What kind of plan is it?
What is their annual maximum contribution or match?
Do they have a history of changing the plan? For better or worse?
When will you be able to start contributing?
Take a look at the number of paid vacation days and sick leave. Check if the paid time off is the same every year or if you earn more the longer you work there. Many companies have a graduating plan that gives senior employees more paid time off. Some companies also allow flex time and multiple schedule choices like 9-80 or 10-80 that would give you more days off each month in exchange for longer work days.
Your daily commute also has a big impact on your job satisfaction and your work/life balance. Accepting a lower salary in exchange for a 15 minute commute (versus 90 minutes, which can be common around New York City) could be a great tradeoff for you.
How you feel about going to work is like the gas in the engine. And, sticking with the metaphor, corporate culture can determine the quality of that fuel. No one wants to say “yes” to 40+ hours per week in a toxic work environment. Checking out sites like GlassDoor.com can he helpful, but take the reviews with a grain of salt. Remember that disgruntled employees are much more likely to post a review than someone who is happily working at the company currently.
Pay attention to the training plan the company offers for new employees and how they onboard. If they take the time to train and properly onboard new staff, it’s a good sign. Also keep an eye out during your in-person visits to the company and observe how employees act and treat one another.
The ability and opportunity to advance within a company can also contribute to the overall corporate culture. Most people want room to grow and recognition for thriving and taking the initiative to go above and beyond.
If there’s no chance or limited chance for advancement, it can create an air of stagnation that drives the company culture down and increases resentment and an attitude of doing ‘just enough’.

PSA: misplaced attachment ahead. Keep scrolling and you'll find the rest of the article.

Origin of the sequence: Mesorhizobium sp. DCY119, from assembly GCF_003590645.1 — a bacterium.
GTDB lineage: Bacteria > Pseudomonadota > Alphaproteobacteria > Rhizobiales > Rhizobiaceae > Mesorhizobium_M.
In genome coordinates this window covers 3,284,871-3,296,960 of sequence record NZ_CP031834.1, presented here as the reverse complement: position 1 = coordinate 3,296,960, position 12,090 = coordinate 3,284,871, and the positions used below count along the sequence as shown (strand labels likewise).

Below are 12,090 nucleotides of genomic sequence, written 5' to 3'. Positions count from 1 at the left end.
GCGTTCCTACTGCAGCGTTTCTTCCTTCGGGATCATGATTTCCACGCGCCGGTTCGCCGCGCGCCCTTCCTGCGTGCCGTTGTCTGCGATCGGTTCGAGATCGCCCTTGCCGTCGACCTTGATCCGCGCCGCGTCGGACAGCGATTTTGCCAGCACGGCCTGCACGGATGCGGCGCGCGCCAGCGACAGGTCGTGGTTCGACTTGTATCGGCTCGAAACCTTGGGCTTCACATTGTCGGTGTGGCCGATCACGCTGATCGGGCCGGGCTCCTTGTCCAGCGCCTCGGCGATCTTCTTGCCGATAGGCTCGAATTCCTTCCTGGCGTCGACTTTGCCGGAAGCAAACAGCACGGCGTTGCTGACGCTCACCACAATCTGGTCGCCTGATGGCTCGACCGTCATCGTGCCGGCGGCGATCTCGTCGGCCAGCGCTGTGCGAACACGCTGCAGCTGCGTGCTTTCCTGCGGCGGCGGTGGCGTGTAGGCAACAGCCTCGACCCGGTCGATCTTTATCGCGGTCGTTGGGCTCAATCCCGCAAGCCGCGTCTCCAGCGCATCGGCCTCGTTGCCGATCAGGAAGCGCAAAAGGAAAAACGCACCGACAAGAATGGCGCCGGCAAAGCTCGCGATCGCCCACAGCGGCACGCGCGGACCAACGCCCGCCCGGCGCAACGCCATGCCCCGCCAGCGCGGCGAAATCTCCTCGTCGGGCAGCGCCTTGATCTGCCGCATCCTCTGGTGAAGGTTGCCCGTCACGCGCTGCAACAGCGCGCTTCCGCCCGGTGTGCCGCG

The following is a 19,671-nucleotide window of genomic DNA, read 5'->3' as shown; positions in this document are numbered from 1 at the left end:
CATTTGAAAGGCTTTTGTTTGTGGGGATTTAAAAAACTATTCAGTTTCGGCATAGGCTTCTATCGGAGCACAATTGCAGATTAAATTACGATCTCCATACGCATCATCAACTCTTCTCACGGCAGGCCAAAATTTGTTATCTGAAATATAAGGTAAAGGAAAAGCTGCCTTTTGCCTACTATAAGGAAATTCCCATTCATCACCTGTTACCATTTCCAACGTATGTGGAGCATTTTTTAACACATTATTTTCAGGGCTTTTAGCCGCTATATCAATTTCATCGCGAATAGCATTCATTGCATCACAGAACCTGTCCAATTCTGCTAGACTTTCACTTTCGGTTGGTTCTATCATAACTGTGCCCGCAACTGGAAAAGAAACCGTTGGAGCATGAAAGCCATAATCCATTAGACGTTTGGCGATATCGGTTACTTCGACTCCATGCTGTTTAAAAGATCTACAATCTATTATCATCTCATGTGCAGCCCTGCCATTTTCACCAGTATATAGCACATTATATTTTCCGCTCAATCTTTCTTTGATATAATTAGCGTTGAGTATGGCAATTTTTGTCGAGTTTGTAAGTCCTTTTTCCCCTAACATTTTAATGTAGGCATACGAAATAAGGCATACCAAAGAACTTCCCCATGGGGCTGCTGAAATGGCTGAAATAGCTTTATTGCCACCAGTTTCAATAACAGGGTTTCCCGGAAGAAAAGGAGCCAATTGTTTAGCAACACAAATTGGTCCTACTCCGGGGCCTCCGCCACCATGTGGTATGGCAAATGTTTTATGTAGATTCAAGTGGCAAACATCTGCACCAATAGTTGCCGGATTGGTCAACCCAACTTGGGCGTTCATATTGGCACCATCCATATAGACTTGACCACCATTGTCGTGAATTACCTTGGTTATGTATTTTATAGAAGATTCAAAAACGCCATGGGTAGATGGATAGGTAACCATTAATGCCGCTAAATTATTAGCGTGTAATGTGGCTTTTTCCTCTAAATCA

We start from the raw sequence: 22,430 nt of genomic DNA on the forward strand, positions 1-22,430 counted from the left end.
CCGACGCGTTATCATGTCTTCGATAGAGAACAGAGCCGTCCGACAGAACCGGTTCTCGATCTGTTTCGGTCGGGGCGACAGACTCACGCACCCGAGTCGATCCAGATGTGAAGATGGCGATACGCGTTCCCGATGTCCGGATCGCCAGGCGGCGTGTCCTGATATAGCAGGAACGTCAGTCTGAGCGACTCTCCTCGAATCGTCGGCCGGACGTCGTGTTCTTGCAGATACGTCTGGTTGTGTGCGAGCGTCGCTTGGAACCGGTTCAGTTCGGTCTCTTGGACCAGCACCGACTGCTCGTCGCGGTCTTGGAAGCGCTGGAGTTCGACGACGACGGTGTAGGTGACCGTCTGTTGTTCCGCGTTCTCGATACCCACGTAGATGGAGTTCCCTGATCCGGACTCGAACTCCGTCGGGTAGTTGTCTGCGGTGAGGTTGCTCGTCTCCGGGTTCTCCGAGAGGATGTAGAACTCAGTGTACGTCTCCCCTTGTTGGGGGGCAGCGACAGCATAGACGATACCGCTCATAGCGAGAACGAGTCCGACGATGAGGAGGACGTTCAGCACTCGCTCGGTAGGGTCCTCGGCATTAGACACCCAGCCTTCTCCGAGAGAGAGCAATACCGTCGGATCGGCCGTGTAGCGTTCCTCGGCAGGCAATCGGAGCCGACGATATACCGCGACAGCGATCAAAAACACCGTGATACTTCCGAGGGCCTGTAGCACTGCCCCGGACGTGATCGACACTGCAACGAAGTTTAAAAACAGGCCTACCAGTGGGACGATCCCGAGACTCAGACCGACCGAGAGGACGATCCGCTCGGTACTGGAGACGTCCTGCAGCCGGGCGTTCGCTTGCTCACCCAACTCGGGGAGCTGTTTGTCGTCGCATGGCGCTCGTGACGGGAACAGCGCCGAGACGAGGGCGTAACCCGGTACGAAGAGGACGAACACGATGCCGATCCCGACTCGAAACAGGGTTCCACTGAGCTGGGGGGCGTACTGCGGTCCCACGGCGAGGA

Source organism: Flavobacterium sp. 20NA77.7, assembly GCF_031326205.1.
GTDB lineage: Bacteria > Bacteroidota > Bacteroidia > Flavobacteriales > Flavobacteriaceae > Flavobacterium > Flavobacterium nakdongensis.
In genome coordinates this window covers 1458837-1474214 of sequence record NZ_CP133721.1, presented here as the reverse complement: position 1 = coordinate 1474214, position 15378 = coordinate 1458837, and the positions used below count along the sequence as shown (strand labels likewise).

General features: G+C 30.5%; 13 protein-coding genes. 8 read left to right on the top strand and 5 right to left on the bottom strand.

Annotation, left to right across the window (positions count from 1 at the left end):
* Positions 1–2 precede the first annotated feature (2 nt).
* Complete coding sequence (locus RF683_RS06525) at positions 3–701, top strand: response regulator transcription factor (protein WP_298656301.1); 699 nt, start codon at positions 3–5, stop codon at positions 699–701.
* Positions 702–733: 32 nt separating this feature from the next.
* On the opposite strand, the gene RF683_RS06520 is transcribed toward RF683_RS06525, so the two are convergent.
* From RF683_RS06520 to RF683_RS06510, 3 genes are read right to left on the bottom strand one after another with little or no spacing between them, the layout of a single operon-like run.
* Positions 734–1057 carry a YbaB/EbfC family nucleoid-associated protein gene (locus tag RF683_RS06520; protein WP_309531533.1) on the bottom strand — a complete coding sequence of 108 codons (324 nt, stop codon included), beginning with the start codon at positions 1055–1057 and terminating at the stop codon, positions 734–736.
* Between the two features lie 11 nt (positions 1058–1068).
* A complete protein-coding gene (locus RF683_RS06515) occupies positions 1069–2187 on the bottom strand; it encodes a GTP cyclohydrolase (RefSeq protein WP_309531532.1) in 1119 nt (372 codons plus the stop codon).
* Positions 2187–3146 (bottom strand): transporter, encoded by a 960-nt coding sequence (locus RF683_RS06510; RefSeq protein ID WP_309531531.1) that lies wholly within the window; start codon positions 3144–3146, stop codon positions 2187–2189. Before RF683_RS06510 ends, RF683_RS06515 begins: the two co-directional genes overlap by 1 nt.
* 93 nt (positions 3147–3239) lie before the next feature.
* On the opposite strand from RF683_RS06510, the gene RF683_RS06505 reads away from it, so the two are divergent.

As a go-getter, you’ll want to know you can grow with a company and be rewarded for your contributions in the future. A clear path to advancement is a good sign. Ask how long people typically stay in the position you’re being offered before they are eligible for advancement and what sort of jobs might be available to you once you’re ready to advance.
Stability & Layoff History
Lastly, even if you feel like you’ve found the perfect position don’t forget to consider the company’s reputation for stability and their layoff history. Is the turnover high for the industry average? Do they spend a lot of time and money to train people and then make a concerted effort to keep their employees happy and on board?
Long-tenured employees are a good sign. If it’s a startup, that may not be something that’s as easy to evaluate but you can consider if you’ll be working for a serial entrepreneur and how their previous ventures worked out.
This list should be seen as a solid starting point for evaluating competing job offers. There may be aspects of a position that are important to you but not mentioned above. Or you may be wondering how someone gets all the information they need to make an informed decision – not every company supplies all the details. The answer is, you work with a qualified recruiter. Someone who knows the company, knows what you’re looking for, and can help find the right match and help you evaluate multiple worthwhile offers.